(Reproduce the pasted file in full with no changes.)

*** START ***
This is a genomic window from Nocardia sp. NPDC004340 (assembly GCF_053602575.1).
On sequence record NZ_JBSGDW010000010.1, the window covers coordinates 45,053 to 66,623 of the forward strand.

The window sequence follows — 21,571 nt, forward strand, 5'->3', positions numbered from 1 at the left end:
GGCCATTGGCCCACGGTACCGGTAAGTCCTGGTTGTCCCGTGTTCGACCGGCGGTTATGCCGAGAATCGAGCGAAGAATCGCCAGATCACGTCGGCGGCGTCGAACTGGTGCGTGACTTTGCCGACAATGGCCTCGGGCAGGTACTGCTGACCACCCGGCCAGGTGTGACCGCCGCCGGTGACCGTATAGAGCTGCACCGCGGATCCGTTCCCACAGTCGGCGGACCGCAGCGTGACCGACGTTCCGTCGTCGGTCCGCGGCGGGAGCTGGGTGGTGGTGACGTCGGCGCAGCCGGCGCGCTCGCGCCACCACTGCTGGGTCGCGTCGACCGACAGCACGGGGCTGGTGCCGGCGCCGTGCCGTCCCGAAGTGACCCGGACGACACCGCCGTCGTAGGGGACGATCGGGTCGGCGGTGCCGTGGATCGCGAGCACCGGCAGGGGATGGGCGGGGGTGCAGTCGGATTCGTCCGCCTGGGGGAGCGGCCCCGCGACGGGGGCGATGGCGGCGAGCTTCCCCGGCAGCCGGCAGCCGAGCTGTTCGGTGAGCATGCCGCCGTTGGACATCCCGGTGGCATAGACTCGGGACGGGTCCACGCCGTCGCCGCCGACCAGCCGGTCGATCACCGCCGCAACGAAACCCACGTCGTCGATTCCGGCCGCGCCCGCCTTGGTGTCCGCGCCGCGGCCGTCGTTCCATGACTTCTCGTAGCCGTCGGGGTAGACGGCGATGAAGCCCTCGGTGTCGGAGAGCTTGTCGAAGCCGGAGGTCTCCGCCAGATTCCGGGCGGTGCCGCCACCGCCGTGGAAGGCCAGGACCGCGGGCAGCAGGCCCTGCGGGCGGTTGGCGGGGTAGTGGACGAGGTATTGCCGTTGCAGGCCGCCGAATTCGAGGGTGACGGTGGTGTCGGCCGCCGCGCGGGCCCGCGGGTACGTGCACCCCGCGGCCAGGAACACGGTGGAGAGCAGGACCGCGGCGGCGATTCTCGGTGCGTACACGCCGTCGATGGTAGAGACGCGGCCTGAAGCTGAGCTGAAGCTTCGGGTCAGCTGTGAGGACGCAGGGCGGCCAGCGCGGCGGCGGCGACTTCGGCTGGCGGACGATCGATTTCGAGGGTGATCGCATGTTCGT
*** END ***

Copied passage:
This is a genomic window from Nocardia sp. NPDC004340 (assembly GCF_053602575.1).
On sequence record NZ_JBSGDW010000010.1, the window covers coordinates 45,053 to 66,623 of the forward strand.

The window sequence follows — 21,571 nt, forward strand, 5'->3', positions numbered from 1 at the left end:
GGCCATTGGCCCACGGTACCGGTAAGTCCTGGTTGTCCCGTGTTCGACCGGCGGTTATGCCGAGAATCGAGCGAAGAATCGCCAGATCACGTCGGCGGCGTCGAACTGGTGCGTGACTTTGCCGACAATGGCCTCGGGCAGGTACTGCTGACCACCCGGCCAGGTGTGACCGCCGCCGGTGACCGTATAGAGCTGCACCGCGGATCCGTTCCCACAGTCGGCGGACCGCAGCGTGACCGACGTTCCGTCGTCGGTCCGCGGCGGGAGCTGGGTGGTGGTGACGTCGGCGCAGCCGGCGCGCTCGCGCCACCACTGCTGGGTCGCGTCGACCGACAGCACGGGGCTGGTGCCGGCGCCGTGCCGTCCCGAAGTGACCCGGACGACACCGCCGTCGTAGGGGACGATCGGGTCGGCGGTGCCGTGGATCGCGAGCACCGGCAGGGGATGGGCGGGGGTGCAGTCGGATTCGTCCGCCTGGGGGAGCGGCCCCGCGACGGGGGCGATGGCGGCGAGCTTCCCCGGCAGCCGGCAGCCGAGCTGTTCGGTGAGCATGCCGCCGTTGGACATCCCGGTGGCATAGACTCGGGACGGGTCCACGCCGTCGCCGCCGACCAGCCGGTCGATCACCGCCGCAACGAAACCCACGTCGTCGATTCCGGCCGCGCCCGCCTTGGTGTCCGCGCCGCGGCCGTCGTTCCATGACTTCTCGTAGCCGTCGGGGTAGACGGCGATGAAGCCCTCGGTGTCGGAGAGCTTGTCGAAGCCGGAGGTCTCCGCCAGATTCCGGGCGGTGCCGCCACCGCCGTGGAAGGCCAGGACCGCGGGCAGCAGGCCCTGCGGGCGGTTGGCGGGGTAGTGGACGAGGTATTGCCGTTGCAGGCCGCCGAATTCGAGGGTGACGGTGGTGTCGGCCGCCGCGCGGGCCCGCGGGTACGTGCACCCCGCGGCCAGGAACACGGTGGAGAGCAGGACCGCGGCGGCGATTCTCGGTGCGTACACGCCGTCGATGGTAGAGACGCGGCCTGAAGCTGAGCTGAAGCTTCGGGTCAGCTGTGAGGACGCAGGGCGGCCAGCGCGGCGGCGGCGACTTCGGCTGGCGGACGATCGATTTCGAGGGTGATCGCATGTTCGT